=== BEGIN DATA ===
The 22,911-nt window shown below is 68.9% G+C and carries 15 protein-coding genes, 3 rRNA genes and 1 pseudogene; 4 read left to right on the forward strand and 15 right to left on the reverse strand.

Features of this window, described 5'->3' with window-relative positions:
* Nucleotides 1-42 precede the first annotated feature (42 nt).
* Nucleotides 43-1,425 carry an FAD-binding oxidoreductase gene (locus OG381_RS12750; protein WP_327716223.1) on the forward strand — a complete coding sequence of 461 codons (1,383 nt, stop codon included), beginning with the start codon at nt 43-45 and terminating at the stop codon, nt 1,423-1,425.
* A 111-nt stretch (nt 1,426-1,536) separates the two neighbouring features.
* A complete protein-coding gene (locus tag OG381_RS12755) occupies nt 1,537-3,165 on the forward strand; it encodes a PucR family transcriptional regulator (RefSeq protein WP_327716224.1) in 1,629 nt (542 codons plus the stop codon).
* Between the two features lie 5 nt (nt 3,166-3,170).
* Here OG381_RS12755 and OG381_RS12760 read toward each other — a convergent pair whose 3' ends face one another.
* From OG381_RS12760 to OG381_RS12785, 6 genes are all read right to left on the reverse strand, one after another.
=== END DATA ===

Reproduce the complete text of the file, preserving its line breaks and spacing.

The 22,911-nt window shown below is 68.9% G+C and carries 15 protein-coding genes, 3 rRNA genes and 1 pseudogene; 4 read left to right on the forward strand and 15 right to left on the reverse strand.

Features of this window, described 5'->3' with window-relative positions:
* Nucleotides 1-42 precede the first annotated feature (42 nt).
* Nucleotides 43-1,425 carry an FAD-binding oxidoreductase gene (locus OG381_RS12750; protein WP_327716223.1) on the forward strand — a complete coding sequence of 461 codons (1,383 nt, stop codon included), beginning with the start codon at nt 43-45 and terminating at the stop codon, nt 1,423-1,425.
* A 111-nt stretch (nt 1,426-1,536) separates the two neighbouring features.
* A complete protein-coding gene (locus tag OG381_RS12755) occupies nt 1,537-3,165 on the forward strand; it encodes a PucR family transcriptional regulator (RefSeq protein WP_327716224.1) in 1,629 nt (542 codons plus the stop codon).
* Between the two features lie 5 nt (nt 3,166-3,170).
* Here OG381_RS12755 and OG381_RS12760 read toward each other — a convergent pair whose 3' ends face one another.
* From OG381_RS12760 to OG381_RS12785, 6 genes are all read right to left on the reverse strand, one after another.